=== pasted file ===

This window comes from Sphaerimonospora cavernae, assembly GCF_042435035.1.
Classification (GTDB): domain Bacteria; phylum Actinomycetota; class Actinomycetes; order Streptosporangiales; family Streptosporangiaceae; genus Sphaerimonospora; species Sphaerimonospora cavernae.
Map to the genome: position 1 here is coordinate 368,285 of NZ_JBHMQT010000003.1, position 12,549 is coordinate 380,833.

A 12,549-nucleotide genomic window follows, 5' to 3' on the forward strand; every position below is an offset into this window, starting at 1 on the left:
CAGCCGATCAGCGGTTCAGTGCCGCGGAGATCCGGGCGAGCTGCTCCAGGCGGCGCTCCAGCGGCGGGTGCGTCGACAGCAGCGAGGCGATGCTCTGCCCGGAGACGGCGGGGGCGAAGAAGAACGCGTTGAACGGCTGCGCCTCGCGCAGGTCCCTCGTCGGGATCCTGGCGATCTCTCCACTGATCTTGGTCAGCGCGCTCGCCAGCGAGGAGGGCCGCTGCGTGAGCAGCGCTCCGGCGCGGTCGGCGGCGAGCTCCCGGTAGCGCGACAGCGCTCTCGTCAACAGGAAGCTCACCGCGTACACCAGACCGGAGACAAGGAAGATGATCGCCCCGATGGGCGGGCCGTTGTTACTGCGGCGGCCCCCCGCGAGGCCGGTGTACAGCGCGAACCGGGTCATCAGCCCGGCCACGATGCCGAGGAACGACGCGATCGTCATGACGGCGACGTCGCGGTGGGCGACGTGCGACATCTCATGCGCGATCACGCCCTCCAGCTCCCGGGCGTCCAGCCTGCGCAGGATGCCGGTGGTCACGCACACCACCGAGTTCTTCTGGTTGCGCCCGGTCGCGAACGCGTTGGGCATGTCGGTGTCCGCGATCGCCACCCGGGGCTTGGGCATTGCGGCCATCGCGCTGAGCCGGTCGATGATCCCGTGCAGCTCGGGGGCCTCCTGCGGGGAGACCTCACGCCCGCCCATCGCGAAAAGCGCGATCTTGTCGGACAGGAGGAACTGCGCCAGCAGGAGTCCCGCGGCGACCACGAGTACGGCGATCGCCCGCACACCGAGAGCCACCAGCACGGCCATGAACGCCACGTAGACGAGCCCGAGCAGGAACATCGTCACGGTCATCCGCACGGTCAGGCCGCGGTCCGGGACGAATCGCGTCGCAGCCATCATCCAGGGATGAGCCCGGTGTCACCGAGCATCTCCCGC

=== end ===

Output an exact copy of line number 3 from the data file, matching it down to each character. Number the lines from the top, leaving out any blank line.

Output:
Map to the genome: position 1 here is coordinate 368,285 of NZ_JBHMQT010000003.1, position 12,549 is coordinate 380,833.